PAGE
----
Let’s say you’ve arrived in a new town, perused the tourist district, and found a place that looks promising. Here are some simple tips on how to ensure your stay there is as keen as possible. First, ask politely, and if possible in the local tongue, “Do you have a room?” If no, ask for a recommendation elsewhere. If yes, ask to see the room. Only after seeing the room, ask about the price. This way, you can negotiate the price down in private (instead of in the lobby surrounded by others who’ve all likely paid full price). Use whatever negotiating techniques come natural to you. If the price seems right, and before leaving the room, make sure to check the wifi signal in the room and the wifi speed. The speed can be checked fairly easily by downloading a random podcast and seeing the MB speed at which it’s downloading. If the wifi signal sucks, ask for a room that has a better location/connection. If the speed sucks, consider going elsewhere – you’ll need it to plan, at the very least. You may also prefer to be on a high floor for a better view or to be further from the noise of city streets below, so you can also ask at this point if such a room is available. Whichever room you choose, make sure it has the following: towels, toilet paper, hot water, and soaps/etc. I also like to ask for an additional bedsheet (most cheap places only have a bottom sheet) and blanket if the nights in your new locale prove frosty. Sometimes breakfast will be included in the price of the room – ask if this is the case. You can use this as a bargaining chip in your negotiations. A few other items to note: If you’re in a place with communal bathrooms, try your darnedest to not accept a room near the shared lue. Sometimes hotel operators will show you an aircon room when aircon is not needed just because it’s more expensive, so always ask for the cheapest type of room you’d be comfortable in. And if you’re someone who has to have a certain type of mattress (firm or soft), there’s nothing better than the old sit test.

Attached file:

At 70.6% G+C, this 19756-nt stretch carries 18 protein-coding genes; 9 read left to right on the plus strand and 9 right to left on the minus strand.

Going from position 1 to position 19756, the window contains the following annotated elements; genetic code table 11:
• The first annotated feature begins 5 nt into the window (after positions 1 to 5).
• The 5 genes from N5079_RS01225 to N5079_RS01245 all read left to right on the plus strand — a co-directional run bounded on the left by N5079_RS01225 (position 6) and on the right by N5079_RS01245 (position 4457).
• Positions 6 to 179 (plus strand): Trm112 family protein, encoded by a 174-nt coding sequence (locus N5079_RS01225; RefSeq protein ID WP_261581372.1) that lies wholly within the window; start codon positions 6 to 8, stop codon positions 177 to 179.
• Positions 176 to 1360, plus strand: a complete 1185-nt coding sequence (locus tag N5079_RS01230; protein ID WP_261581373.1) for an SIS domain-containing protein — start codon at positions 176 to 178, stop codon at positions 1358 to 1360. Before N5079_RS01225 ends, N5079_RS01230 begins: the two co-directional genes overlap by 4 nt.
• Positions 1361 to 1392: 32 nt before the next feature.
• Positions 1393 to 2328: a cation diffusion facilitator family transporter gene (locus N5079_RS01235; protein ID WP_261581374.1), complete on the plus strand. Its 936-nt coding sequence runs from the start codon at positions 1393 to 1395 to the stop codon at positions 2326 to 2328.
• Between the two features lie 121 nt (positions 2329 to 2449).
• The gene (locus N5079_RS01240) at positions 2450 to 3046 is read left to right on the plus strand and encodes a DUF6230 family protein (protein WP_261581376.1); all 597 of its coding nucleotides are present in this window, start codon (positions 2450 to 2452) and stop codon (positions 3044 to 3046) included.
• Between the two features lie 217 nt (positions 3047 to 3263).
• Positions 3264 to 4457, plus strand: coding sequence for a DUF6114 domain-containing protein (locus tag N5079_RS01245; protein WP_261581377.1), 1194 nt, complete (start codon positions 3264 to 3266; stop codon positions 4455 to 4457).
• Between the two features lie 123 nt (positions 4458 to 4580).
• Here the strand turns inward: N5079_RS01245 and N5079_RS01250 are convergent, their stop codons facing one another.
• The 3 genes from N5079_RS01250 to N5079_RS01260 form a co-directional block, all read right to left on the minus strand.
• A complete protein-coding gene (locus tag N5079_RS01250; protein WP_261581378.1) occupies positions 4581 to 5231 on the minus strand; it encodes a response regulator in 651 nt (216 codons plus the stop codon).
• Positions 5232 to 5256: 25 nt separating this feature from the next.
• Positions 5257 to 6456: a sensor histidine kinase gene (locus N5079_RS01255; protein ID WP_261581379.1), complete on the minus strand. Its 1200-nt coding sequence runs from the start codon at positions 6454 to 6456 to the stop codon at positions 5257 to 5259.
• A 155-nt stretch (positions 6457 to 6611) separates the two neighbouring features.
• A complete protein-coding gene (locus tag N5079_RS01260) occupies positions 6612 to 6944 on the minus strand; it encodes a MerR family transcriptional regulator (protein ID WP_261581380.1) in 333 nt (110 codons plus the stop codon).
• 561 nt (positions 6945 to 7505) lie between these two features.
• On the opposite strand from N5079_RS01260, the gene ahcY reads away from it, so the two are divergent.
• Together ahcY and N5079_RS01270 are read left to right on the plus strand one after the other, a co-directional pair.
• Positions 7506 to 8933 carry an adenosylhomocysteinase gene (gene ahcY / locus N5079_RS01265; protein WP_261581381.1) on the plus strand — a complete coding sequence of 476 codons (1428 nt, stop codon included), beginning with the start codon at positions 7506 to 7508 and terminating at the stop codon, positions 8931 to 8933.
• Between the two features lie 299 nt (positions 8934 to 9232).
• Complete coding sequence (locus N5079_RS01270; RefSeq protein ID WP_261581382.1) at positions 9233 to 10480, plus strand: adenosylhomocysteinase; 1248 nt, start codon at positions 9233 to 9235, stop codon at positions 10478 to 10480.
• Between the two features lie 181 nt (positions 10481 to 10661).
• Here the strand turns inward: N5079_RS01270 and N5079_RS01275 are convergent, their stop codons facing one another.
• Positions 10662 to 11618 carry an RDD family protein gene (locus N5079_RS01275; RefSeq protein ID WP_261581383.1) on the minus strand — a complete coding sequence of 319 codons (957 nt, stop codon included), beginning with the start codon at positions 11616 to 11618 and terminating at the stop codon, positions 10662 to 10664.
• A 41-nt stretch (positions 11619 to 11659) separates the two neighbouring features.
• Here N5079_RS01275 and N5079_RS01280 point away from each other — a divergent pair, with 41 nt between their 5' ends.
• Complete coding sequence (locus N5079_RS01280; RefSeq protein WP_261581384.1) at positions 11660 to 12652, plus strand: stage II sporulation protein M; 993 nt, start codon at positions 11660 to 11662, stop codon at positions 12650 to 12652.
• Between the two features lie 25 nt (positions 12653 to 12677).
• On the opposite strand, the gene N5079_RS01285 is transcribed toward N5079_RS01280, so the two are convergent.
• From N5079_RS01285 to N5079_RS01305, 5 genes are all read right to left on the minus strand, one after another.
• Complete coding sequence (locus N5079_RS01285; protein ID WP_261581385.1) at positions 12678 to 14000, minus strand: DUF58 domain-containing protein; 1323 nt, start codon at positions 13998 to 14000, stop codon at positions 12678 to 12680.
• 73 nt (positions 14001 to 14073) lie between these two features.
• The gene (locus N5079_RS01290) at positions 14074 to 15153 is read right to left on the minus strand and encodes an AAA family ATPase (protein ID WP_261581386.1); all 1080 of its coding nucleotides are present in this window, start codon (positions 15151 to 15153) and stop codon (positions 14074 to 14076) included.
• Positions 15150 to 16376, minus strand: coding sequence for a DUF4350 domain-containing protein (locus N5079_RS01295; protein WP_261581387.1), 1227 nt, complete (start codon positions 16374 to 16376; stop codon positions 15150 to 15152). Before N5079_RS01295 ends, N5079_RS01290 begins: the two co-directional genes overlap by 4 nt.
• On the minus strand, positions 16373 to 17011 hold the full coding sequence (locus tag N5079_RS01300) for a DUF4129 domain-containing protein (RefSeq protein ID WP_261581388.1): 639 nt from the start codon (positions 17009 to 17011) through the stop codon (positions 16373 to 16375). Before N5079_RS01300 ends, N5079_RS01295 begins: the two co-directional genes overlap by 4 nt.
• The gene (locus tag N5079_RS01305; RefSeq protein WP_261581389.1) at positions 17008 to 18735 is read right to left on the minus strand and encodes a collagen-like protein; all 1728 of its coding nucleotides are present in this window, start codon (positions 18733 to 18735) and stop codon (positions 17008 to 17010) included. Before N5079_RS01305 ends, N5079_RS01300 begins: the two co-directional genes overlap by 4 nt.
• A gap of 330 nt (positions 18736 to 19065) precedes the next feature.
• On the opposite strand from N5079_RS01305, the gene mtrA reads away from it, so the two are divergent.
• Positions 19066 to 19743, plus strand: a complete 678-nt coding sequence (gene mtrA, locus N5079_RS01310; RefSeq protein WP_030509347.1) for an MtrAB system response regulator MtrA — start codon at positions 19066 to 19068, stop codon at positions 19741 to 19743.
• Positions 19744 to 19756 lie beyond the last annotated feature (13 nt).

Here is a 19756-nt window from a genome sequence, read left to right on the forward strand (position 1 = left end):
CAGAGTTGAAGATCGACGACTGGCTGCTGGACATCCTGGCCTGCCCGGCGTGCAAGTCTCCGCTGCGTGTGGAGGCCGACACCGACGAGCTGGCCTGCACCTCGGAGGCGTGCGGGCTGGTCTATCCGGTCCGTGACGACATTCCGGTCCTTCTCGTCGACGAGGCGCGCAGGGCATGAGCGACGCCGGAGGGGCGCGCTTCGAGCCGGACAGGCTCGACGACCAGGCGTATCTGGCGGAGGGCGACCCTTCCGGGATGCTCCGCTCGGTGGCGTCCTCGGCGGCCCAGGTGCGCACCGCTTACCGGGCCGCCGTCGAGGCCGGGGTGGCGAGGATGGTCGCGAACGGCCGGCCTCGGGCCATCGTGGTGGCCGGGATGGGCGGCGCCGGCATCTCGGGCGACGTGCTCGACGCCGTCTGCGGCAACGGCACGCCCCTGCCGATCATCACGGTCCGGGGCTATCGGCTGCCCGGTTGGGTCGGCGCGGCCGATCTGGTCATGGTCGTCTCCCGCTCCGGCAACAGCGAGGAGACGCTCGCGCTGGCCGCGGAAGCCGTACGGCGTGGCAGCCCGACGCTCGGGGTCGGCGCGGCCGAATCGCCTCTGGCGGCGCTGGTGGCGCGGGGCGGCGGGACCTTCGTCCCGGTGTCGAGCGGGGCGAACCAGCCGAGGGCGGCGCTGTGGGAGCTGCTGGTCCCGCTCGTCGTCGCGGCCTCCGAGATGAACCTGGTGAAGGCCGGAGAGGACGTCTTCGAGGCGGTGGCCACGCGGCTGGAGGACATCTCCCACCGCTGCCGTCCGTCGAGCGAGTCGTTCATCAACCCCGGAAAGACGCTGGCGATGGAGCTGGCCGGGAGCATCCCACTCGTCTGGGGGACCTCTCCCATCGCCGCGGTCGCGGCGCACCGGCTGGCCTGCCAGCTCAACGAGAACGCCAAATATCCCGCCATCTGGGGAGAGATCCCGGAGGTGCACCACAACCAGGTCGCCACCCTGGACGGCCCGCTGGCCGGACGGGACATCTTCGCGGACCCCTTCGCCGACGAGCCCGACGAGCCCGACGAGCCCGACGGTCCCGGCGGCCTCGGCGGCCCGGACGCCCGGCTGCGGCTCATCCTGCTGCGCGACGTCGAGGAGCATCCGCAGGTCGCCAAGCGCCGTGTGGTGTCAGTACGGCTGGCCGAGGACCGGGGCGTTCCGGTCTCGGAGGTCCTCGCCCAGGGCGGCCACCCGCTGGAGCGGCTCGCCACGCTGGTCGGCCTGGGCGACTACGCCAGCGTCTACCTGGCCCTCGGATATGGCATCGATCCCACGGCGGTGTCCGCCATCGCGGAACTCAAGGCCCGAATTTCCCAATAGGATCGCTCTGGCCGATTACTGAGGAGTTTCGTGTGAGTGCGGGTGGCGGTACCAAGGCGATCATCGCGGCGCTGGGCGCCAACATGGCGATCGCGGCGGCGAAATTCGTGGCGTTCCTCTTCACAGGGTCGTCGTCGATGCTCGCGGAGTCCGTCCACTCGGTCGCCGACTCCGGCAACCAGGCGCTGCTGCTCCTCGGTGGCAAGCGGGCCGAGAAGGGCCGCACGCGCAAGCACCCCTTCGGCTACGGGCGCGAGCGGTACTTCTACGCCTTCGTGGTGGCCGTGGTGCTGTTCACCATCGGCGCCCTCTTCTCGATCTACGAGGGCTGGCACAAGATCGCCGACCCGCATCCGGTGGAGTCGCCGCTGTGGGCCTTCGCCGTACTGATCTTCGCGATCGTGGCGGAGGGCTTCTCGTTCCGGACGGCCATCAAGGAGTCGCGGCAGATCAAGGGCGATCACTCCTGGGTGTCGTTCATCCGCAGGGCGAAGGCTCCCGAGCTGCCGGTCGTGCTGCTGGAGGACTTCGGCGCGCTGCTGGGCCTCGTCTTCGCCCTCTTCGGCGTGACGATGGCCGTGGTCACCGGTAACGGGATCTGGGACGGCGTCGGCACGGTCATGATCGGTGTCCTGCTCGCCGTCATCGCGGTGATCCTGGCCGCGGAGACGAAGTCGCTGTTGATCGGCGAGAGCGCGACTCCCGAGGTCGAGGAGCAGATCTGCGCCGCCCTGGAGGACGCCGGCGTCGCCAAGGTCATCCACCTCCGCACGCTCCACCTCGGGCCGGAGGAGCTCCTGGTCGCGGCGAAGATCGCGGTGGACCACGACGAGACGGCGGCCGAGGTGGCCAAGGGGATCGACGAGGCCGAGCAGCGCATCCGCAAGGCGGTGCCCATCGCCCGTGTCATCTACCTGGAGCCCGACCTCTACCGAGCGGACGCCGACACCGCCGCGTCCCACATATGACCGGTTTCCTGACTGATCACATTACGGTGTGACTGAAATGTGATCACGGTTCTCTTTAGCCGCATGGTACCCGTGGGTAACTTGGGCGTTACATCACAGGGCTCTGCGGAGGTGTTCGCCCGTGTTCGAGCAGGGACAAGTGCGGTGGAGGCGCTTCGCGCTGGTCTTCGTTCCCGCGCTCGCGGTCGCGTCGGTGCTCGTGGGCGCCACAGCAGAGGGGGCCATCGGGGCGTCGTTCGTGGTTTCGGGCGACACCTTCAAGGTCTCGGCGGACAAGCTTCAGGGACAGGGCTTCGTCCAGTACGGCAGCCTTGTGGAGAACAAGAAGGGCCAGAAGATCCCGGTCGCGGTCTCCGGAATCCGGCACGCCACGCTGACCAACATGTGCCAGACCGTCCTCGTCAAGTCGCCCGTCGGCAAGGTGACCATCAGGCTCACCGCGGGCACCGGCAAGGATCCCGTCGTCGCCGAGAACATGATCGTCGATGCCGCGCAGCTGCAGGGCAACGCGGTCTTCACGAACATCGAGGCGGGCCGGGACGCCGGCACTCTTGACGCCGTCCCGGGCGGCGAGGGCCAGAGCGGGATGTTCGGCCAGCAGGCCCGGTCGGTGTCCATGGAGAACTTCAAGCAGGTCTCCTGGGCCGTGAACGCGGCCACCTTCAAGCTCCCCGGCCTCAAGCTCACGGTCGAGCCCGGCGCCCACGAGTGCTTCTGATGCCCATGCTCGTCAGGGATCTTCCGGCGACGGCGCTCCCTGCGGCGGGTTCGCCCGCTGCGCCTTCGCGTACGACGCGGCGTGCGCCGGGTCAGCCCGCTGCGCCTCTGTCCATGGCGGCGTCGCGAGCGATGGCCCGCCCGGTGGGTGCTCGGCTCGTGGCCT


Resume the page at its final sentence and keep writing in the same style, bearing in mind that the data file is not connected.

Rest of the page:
Or, if you’re the type that prefers no bed at all, there’s always the great outdoors, the call of the wild, stary open skies…and by all these cliches, I mean: camping. There’s really no better way to see the beauty of America than to camp within it. If you’re American, this may come as common knowledge to you, so I’m scribing this for our cousins from another country. There are a number of different camping options out there, so let’s start with the most conventional. Not all camping costs, but the developed campgrounds, with bathrooms, running water, and, drumroll please…hot showers, do. In most cases, state parks will have a fee campground, while national parks are serviced by private campgrounds just outside the borders of the park. All campgrounds will cost anywhere from $15-30 per night. One can also find free camping at (rough sites) on what’s called BLM land, which stands for Bureau of Land Management and is basically any federally owned lands that aren’t part of a national park. Googling “BLM campsites near ____” is a good start, but if you don’t have internet access in the wilds of nature, your best bet is finding a nearby green splotch on your map and hunting for flat, grassy or otherwise open ground down a side road, most of which tend to be dirt or gravel – the more remote, the better. Main roads are not safe to camp on and would prove too loud for sleep anyway. Although it’s not generally accepted in the US, camping on the beach has been a good option abroad as most beaches are usually unregulated, but be careful. The last and most desperate, uncomfortable form of camping, which is sometimes your only option, is to put the back seats down in your car, blow up your air mattress, unroll your sleeping bag, and bivy in the trunk of your car. Only when all else fails is this acceptable, or if you have a sweet vanagon setup. Unless you’re a diehard camping fanatic, carrying a tent in most countries is just not feasible, lest you rent a car and turn your holiday into a good old fashion ‘Merican style road trip.